CONCURRENT - ALEX CALDWELL & KATIE OHE
When Alex Caldwell sent us a video featuring the beautiful circling Monsoon sculptures by Katie Ohe we were at once enthralled! The connection can be made quite quickly with their sleek surfaces and minimalist forms, it sounds like the two of them have known each other for quite some time. It is great to see their works together in a single space. Come in and give Katie's work a spin, become hypnotized!
I have had the privilege of knowing Katie Ohe since 1981, after choosing sculpture as my major field of study at the Alberta College of Art and Design. Katie taught second year fundamentals then and teaches there to this day. Her obvious talent, passion and attention to detail, has always been an inspiration to me and countless others. Her deep understanding of space, and the ability to work with metal of all types, coupled with her sensitivity to form has never ceased to amaze me. I am proud to in this show my work in conjunction with hers, she is a great friend.
|Alex Caldwell, 7 Red Rings, 2013|
I am a Calgary based artist. I work primarily as a sculptor. My main focus has been to explore and develop kinetic/ participation/ installation sculpture. My sculptures are idea driven. Ideas come from everyday experience. Sculptures "MONSOON", "WEEPING BEES", "TYPHOON", express my interest in how the eye perceives form, and space in motion. Resting on the floor, each form and rotary system is unique. When the forms are in rotary motion, optically, each displays a unique movement, and spatial relationship, that the mind and eye cannot immediately comprehend logically. The "objects" surfaces are smooth and tactile, inviting touch to set the sculptures in motion. Color is integral to the essence of the idea. The scale of each element of the sculpture is considered personable, friendly and approachable, provoking participation, a sense of play and communion.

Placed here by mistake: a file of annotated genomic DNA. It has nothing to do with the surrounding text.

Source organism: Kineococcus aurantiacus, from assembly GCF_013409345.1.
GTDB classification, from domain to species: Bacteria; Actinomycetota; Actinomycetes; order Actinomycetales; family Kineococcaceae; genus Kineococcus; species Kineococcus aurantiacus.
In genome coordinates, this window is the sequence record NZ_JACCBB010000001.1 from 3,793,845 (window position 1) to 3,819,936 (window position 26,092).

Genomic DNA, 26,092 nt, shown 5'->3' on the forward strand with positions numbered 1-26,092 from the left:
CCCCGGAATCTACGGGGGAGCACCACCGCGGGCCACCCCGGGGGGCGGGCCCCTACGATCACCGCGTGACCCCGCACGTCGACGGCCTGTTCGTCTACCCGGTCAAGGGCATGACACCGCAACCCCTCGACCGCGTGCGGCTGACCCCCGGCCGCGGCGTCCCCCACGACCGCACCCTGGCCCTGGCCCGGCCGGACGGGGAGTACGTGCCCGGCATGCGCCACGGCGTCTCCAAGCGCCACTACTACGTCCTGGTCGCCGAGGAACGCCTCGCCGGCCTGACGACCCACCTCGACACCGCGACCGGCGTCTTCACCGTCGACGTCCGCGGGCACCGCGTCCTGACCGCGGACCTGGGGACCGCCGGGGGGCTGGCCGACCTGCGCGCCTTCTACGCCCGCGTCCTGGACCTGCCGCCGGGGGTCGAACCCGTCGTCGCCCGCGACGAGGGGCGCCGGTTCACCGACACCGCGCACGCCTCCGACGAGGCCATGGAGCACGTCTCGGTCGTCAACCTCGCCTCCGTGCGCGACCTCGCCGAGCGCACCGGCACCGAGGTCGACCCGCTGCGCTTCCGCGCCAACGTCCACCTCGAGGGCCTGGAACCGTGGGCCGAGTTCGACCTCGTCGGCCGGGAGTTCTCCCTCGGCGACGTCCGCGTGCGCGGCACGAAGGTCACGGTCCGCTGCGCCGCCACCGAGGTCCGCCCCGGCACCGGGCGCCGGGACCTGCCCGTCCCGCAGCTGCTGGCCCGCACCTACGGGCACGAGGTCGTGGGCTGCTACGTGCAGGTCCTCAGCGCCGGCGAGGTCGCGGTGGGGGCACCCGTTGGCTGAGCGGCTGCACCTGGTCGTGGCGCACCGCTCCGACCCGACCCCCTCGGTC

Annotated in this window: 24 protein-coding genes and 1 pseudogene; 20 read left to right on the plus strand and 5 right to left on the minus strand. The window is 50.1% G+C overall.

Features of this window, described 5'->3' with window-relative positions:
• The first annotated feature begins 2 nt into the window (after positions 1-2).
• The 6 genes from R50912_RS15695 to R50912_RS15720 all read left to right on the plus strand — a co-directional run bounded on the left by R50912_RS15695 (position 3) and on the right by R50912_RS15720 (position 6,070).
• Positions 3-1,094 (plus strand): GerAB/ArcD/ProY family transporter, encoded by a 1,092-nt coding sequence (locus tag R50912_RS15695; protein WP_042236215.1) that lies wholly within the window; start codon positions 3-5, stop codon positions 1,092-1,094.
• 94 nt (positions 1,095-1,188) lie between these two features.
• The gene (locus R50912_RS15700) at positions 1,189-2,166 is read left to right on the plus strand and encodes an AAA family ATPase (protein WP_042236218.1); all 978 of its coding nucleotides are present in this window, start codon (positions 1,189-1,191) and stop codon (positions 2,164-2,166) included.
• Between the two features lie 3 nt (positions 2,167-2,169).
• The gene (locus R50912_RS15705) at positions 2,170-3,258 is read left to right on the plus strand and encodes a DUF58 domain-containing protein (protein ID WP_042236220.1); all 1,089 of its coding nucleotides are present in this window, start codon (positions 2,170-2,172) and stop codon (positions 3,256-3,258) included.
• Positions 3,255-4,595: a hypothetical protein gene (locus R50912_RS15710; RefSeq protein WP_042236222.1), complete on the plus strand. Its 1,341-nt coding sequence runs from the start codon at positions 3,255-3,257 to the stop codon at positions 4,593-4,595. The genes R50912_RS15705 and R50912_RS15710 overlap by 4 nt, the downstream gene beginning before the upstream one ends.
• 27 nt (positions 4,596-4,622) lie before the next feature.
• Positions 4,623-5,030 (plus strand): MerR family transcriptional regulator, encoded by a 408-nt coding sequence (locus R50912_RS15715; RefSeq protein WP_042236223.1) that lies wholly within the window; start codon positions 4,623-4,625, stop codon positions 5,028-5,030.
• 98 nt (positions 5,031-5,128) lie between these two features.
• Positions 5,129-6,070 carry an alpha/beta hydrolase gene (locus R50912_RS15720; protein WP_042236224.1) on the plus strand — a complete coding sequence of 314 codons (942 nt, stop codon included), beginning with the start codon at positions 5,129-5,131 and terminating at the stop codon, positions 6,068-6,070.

I work with many media, however my preferred material is steel (welded). I can purchase the material, as a pre-formed sheet, rod, pipe, elbow, dome etc. The hardness of the material is important for the precision, and durability of the systems that allow the sculptures freedom of movement through touch.
|Katie Ohe, Monsoon, 2005-2006|